From the Personal Branding Blog
Being your own boss. Working from your couch. Taking as much holiday as you want, whenever you want it.
To the desk-bound employee, going freelance can seem like the ultimate dream. Until you look into it, and realize how much hard work it is. Constantly hustling for clients and worrying about making rent this month? Suddenly, that morning commute doesn’t seem so bad. As an employee you might be working for someone else’s vision, but at least that someone else will still pay you if you come down with the flu.
But just because you’re not a freelancer doesn’t mean you shouldn’t ever act like one. Taking a little time to invest in yourself will allow you to grab many of the benefits of freelancing without ever leaving the employee safety blanket.
Not literally. (If you start handing out those business cards in the staff room it’s going to get a little weird). But visualizing your professional self as a business helps you to focus on planning and implementing a clear career trajectory in the same way companies develop and follow business plans.
Think about your short-term, medium-term, and long-term goals. Where do you want to be in the next year, five years, fifty years? Be ambitious in your aims, but realistic in your timeframes. Then, work out exactly how you’re going to get to those stages. There’s likely to be significant obstacles to overcome: perhaps you’ll need to undertake extra education or training, or even need to switch careers entirely.
It takes time to save up for a new degree or find a new job. But by planning ahead you give yourself the time and opportunity to make whichever changes are necessary for you to get to where you want to be.
Businesses may value and invest in their employees, but their ultimate priority is the well being of the company. Employees should have the same mindset.
Always remember that your focus is your own goals and interests. This doesn’t make you a bad employee; on the contrary, workers who are striving for personal achievement tend to work harder, take on more projects, and succeed more. Whether you’re aiming for an internal promotion or cultivating the skills and experience which will make your CV shine when job-hunting, you’ll need to become a star employee to get there. And star employees are very good for business.
Being able to manage your own work time and space makes you more productive. Fact.
Anyone who has ever tried to complete an important project in a noisy office already knows what many employers are belatedly catching onto – allowing flexible working is good for business.
In this digital age, more and more employees can complete at least some of their work away from the office. If you fall into this category but your company doesn’t offer options for flextime or remote working, propose a trial project to your boss. Ensure that you don’t just get more done but that you compile proof that you got more done, and then present these statistics to your employer. The trick is to make them see it as something that will benefit them, not just something that will benefit you.
Almost all freelancers will have a personal website, and often a portfolio of their work, which they can show clients. Even if you’re never planning to leave your current employer, you should follow suit.
Personal websites make you look professional. They are also a great way to impress client, especially new or prospective ones. Moreover, compiling your achievements and best work means it’s easy to keep track. If you’re looking for leverage to gain an internal promotion, it’s handy to have all the facts on hand, especially in a visually spectacular way.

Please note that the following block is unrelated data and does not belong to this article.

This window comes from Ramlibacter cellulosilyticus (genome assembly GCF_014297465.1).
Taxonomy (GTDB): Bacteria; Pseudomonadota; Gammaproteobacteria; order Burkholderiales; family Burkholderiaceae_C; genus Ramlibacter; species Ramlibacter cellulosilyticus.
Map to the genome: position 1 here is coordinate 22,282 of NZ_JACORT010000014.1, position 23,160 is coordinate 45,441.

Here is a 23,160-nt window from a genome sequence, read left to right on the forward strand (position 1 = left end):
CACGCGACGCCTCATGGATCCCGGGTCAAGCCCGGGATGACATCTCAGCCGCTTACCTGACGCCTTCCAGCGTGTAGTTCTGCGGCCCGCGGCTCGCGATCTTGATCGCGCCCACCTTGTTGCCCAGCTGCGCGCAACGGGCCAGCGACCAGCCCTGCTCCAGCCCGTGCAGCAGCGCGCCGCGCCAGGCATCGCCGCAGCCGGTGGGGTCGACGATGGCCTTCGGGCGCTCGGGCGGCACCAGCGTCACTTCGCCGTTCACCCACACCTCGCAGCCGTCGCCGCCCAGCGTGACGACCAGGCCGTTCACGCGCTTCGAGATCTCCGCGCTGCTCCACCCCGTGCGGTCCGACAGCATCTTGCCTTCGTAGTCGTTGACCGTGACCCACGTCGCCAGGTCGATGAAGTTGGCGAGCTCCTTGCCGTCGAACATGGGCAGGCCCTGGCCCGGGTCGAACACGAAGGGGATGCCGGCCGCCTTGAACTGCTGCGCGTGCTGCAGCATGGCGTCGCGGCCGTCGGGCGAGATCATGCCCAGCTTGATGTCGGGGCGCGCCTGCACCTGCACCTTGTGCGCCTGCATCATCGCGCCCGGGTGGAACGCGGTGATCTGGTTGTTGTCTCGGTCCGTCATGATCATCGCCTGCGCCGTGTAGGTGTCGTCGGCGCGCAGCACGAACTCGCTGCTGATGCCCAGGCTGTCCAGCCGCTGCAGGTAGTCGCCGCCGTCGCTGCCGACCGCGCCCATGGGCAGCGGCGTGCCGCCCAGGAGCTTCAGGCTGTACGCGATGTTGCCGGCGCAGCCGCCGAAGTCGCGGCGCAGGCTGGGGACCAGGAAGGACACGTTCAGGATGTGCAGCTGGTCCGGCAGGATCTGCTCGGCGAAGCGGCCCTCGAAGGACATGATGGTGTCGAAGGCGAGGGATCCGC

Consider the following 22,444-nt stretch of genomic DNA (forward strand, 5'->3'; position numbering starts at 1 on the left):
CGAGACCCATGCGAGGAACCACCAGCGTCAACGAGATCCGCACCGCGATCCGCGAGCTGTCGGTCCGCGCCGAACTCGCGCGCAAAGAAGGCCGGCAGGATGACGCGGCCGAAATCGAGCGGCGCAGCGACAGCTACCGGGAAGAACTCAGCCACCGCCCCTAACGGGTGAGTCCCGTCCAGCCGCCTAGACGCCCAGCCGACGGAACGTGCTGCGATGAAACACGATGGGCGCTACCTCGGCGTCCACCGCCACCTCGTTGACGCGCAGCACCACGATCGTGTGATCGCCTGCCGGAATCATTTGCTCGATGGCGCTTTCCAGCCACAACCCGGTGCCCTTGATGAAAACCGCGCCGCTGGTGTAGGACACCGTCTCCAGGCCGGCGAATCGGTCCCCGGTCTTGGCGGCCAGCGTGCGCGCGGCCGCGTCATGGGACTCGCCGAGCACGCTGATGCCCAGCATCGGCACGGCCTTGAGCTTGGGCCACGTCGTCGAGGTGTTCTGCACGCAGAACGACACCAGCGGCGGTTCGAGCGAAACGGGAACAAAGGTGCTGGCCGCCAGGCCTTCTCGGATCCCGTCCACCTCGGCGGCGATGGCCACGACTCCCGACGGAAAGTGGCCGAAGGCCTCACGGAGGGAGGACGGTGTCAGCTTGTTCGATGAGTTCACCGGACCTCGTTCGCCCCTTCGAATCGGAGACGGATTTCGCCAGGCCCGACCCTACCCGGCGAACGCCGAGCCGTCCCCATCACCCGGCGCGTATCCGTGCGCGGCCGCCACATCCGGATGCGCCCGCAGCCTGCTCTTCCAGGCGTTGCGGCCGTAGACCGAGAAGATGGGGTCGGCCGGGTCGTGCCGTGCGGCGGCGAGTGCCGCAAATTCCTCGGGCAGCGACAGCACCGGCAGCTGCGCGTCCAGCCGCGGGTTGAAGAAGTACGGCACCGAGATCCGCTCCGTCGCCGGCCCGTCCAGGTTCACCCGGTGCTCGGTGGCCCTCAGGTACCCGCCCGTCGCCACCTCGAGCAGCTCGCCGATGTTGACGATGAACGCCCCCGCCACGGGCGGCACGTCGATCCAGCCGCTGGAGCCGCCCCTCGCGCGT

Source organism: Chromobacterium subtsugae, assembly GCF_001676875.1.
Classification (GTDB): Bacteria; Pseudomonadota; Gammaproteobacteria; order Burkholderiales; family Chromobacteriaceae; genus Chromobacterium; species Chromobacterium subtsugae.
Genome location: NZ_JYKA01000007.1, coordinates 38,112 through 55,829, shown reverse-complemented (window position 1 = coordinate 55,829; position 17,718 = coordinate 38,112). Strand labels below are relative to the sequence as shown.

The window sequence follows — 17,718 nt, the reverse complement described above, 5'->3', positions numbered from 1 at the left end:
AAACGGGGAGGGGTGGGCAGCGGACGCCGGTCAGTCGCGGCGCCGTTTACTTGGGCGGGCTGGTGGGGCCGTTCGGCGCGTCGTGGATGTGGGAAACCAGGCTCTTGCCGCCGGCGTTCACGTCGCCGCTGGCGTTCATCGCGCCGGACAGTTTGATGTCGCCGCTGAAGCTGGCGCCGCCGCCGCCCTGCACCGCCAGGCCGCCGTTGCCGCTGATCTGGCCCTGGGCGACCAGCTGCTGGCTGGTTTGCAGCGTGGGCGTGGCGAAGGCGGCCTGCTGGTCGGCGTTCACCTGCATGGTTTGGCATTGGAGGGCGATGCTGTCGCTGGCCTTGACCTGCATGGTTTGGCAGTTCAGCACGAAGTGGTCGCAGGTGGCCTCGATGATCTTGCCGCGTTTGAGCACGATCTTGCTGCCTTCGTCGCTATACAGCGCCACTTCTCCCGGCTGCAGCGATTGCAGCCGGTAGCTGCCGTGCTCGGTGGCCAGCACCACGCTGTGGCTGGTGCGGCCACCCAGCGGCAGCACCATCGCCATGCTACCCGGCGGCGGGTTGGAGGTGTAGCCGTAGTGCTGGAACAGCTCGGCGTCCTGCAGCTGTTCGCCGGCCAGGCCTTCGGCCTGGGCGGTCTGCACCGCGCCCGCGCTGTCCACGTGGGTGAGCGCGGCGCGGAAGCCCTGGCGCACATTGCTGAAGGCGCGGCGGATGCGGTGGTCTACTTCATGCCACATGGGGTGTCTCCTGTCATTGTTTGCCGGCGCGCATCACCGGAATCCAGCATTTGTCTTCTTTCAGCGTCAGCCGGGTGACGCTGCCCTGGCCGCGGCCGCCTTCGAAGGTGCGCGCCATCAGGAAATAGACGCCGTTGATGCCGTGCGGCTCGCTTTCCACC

There are multitudes of free, easy-to-use websites designed to help everyone set up their own website and/or portfolio. A quick Google should point you in the right direction.
It’s not just job-hunters who should keep updating their CV and skimming through job postings. The best employees are constantly improving and adding to their skill set. One of the most effective ways to do this is to locate gaps in your knowledge and work to fill them.
Regularly compare your CV against job specs for similar roles. Are any of them asking for expertise you don’t have? Could learning a particular software program or other skill boost your current work abilities? Have a look at job specs for the level above you as well.
Once you’ve identified your areas of weakness, work on strengthening them. This could even be done within the office – if you present a business case to your employer about why the extra training would enhance your productivity, they may support or even pay for you to undertake it.
The world is constantly changing, and the world of business changes with it. Just because you aren’t currently planning to leave your current job doesn’t mean that some unforeseen future event won’t force your hand.
Never get caught unaware. If freelancing is something you think you might want to do one day, or something you could fall back on if necessary, be proactive and start working at it now. Cultivate relationships that could become clients, keep your CV and work portfolio updated, and do some basic research into what you would need to get your freelance business off the ground.
You may never stop being an employee. But adding a bit of freelancing flair to your work ethic will make you a better and more successful worker; regardless of who signs your paychecks.
Beth Leslie writes graduate careers advice for Inspiring Interns, a graduate recruitment agency specializing in matching candidates to their dream internship. Check out their graduate jobs listings for roles. Or; if you’re looking to hire an intern, have a look at their innovative Video CVs.